KPMG Fraud Survey 2008 (PDF File)

The survey was derived from the responses to a questionnaire sent in August 2008 to 2,018 of Australia´s and New Zealand´s largest organisations across the public and private sectors. The questionnaire sought information about fraud incidents within the respondents´ business operations during the period February 2006 to January 2008.1 Usable responses were received from 420 organisations, representing just over 20 percent of the surveys distributed.

The total value of fraud reported was $301.1 million with an average value for each organisation of $1.5 million. Twenty-six respondents reported single frauds with a value of greater than $200 000 each and there were seven organisations where the value of fraud exceeded $3 million.

The most significant initiative taken to reduce the risk of fraud was reviewing and/or improving internal controls (99 percent) and developing a code of conduct/ethics (92 percent). Overall, there was an increase in fraud risk management strategies in place compared to the 2006 survey. The most significant increases were in performing data analytics (76 percent compared to 19 percent in 2006), developing a fraud control strategy (78 percent compared to 49 percent in 2006), conducting fraud risk assessments (82 percent compared to 50 percent in 2006) and conducting fraud awareness training (64 percent compared to 38 percent in 2006). These results indicate organisations are increasingly following leading practice in fraud risk management.

Association of Certified Fraud Examiners (ACFE) 2008 Report to the Nation on Occupational Fraud & Abuse(PDF File)

This study is based on data compiled from 959 cases ofoccupational fraud that were investigated between January 2006 and February 2008.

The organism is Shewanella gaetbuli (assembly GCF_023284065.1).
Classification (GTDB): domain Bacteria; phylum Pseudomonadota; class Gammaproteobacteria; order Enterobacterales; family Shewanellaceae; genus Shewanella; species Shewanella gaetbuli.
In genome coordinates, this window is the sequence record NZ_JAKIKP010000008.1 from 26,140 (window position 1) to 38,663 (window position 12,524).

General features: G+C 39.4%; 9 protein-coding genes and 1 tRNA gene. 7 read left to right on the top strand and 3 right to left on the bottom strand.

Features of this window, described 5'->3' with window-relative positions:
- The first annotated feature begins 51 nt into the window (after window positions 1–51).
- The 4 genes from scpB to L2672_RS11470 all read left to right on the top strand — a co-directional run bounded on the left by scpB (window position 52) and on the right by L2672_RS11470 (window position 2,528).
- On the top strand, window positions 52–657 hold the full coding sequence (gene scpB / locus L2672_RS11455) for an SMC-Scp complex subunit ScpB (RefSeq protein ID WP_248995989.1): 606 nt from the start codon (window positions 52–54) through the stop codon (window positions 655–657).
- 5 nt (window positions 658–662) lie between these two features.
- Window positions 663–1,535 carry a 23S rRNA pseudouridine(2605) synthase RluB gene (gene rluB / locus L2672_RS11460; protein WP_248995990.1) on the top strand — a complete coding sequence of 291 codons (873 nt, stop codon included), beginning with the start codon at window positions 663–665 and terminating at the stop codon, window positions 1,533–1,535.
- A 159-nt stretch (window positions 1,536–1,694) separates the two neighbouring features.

Despite increased focus on anti-fraud controls in the wake of Sarbanes-Oxley and mandated consideration of fraud in financial statementaudits due to SAS 99, our data shows that occupational frauds are much more likely to be detected by a tip than by audits, controls or any other means. Forty-six percent of the cases in this Report were detected by tips from employees, customers, vendors, and other sources. Tips were also the most common means of detection in 2002, 2004, and 2006.

KPMG Fraud Survey 2006(PDF File)

The survey was derived from the responses to a questionnaire sent in February 2006 to 2,146 of Australia´s and New Zealand´s largest organisations across the public and private sectors. The questionnaire contained 48 questions. It sought information about fraud incidents within the respondents´ business operations during the period April 2004 to January 2006.1 Usable responses were received from 465 organisations, representing just over 21 percent of the surveys distributed.

Total value of fraud reported was $154.9 million with an average value for each organisation of $714,000.

Association of Certified Fraud Examiners (ACFE) 2006 Report to the Nation on Occupational Fraud & Abuse (PDF File)

This study was based on 1,134 cases of investigated cases of occupational fraud in USA between the period of January 2004 to January 2006.

The median loss suffered by organizations with fewer than 100 employees was $190,000 per scheme. This was higher than the median loss in even the largest organizations. The most common occupationalfrauds in small businesses involve employees fraudulently writing company checks, skimming revenues, and processing fraudulent invoices.

Our data supports the use of confidential hotlines and other reporting mechanisms as a fraud detection tool. Occupational frauds are more likely to be detected by a tip than by other means such as internal audits, external audits or internal controls. The importance of encouraging tips is evident in cases involving losses of $1 million or more. Forty-four percent of the million-dollar frauds in this study were detected by tips. This is more than twice the rate of detection by internal audits and three times the rate of detection by external audits.